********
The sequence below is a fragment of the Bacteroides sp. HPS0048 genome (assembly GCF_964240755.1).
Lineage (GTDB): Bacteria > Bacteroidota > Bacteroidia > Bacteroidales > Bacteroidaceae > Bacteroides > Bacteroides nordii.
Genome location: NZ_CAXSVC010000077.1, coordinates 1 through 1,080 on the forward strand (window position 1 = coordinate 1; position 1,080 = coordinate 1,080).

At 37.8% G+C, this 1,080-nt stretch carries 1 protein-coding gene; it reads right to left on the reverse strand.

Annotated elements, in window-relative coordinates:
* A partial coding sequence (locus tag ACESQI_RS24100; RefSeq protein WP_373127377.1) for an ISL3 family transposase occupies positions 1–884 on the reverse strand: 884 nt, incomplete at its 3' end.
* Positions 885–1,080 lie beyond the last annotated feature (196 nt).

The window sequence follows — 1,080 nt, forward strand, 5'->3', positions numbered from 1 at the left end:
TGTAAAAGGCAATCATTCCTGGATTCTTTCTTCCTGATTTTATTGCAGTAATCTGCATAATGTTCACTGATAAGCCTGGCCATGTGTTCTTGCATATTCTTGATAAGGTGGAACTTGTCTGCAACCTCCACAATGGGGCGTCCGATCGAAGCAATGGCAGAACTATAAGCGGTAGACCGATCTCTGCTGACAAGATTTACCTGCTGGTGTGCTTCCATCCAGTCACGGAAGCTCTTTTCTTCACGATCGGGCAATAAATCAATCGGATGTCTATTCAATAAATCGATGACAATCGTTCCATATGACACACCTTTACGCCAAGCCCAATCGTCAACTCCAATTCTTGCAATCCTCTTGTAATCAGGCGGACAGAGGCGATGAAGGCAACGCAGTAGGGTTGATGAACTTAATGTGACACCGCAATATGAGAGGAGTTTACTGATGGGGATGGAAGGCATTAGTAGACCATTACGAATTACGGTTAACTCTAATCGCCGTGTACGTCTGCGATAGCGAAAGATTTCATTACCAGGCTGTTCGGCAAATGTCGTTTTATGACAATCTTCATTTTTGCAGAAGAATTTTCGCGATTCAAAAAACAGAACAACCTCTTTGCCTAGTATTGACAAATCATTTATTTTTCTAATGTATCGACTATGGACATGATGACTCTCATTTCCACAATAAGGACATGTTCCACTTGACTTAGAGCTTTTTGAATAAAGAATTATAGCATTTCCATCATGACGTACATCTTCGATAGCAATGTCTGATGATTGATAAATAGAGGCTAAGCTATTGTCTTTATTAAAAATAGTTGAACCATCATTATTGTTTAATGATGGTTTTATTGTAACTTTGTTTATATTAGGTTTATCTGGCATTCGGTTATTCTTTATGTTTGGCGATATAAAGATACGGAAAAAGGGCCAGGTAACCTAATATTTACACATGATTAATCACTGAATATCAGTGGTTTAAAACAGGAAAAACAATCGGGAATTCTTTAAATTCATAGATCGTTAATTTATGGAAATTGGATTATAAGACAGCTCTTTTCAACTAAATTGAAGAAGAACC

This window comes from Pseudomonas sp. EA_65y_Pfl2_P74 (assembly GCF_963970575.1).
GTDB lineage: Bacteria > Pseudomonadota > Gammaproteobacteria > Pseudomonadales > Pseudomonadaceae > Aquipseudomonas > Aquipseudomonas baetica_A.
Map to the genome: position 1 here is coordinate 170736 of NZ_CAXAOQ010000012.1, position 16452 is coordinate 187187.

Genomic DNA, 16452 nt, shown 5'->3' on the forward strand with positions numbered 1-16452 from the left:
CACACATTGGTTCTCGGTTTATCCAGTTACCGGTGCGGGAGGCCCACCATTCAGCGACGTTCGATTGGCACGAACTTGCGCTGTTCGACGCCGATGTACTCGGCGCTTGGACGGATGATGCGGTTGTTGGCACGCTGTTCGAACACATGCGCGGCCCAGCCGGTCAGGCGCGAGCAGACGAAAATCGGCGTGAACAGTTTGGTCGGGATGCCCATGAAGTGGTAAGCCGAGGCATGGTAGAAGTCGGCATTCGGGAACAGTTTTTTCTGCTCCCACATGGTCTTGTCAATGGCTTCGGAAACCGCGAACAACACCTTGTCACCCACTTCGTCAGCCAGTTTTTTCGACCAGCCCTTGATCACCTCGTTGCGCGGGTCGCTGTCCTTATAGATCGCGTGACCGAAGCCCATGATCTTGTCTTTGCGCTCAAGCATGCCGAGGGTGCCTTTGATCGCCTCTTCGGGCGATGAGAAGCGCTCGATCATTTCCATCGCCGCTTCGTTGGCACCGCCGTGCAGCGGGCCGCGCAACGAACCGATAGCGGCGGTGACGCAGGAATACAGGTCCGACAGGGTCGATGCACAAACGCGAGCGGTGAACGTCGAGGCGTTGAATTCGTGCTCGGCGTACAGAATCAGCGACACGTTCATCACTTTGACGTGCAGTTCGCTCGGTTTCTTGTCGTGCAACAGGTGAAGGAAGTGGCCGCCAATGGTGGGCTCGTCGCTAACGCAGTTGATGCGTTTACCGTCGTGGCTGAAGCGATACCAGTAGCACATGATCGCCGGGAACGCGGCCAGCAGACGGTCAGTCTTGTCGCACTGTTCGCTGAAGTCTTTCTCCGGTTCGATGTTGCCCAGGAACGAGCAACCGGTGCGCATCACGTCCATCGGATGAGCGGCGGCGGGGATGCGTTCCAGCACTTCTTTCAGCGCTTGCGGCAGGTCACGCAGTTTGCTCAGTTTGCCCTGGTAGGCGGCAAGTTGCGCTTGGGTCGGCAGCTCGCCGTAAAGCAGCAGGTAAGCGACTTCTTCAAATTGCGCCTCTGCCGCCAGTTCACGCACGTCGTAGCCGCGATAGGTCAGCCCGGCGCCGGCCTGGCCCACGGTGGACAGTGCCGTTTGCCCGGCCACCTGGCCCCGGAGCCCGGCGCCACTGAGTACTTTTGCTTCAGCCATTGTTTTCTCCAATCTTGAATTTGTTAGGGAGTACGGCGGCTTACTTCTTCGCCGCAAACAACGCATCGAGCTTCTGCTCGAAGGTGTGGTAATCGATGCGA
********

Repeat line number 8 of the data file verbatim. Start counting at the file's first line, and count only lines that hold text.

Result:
The window sequence follows — 1,080 nt, forward strand, 5'->3', positions numbered from 1 at the left end: